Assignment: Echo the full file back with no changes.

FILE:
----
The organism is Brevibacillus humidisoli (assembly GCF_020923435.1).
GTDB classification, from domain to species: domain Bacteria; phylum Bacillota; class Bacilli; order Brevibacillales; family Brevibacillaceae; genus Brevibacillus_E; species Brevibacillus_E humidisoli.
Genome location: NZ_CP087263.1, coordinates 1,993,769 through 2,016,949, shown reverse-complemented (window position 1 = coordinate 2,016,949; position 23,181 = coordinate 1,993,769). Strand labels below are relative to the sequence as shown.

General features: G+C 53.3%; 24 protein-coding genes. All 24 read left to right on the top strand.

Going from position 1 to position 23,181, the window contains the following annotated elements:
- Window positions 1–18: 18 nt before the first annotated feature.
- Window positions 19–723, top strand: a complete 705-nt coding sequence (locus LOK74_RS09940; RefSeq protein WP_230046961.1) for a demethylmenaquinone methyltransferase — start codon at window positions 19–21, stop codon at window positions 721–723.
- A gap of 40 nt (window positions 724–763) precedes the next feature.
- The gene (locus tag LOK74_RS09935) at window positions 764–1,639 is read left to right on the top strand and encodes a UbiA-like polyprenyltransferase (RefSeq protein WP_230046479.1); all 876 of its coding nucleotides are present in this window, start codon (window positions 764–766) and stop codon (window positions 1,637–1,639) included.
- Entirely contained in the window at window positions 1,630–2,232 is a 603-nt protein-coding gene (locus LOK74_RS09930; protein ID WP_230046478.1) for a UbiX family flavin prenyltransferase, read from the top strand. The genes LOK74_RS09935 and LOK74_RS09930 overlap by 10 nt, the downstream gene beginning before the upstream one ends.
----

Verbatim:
The organism is Brevibacillus humidisoli (assembly GCF_020923435.1).
GTDB classification, from domain to species: domain Bacteria; phylum Bacillota; class Bacilli; order Brevibacillales; family Brevibacillaceae; genus Brevibacillus_E; species Brevibacillus_E humidisoli.
Genome location: NZ_CP087263.1, coordinates 1,993,769 through 2,016,949, shown reverse-complemented (window position 1 = coordinate 2,016,949; position 23,181 = coordinate 1,993,769). Strand labels below are relative to the sequence as shown.

General features: G+C 53.3%; 24 protein-coding genes. All 24 read left to right on the top strand.

Going from position 1 to position 23,181, the window contains the following annotated elements:
- Window positions 1–18: 18 nt before the first annotated feature.
- Window positions 19–723, top strand: a complete 705-nt coding sequence (locus LOK74_RS09940; RefSeq protein WP_230046961.1) for a demethylmenaquinone methyltransferase — start codon at window positions 19–21, stop codon at window positions 721–723.
- A gap of 40 nt (window positions 724–763) precedes the next feature.
- The gene (locus tag LOK74_RS09935) at window positions 764–1,639 is read left to right on the top strand and encodes a UbiA-like polyprenyltransferase (RefSeq protein WP_230046479.1); all 876 of its coding nucleotides are present in this window, start codon (window positions 764–766) and stop codon (window positions 1,637–1,639) included.
- Entirely contained in the window at window positions 1,630–2,232 is a 603-nt protein-coding gene (locus LOK74_RS09930; protein ID WP_230046478.1) for a UbiX family flavin prenyltransferase, read from the top strand. The genes LOK74_RS09935 and LOK74_RS09930 overlap by 10 nt, the downstream gene beginning before the upstream one ends.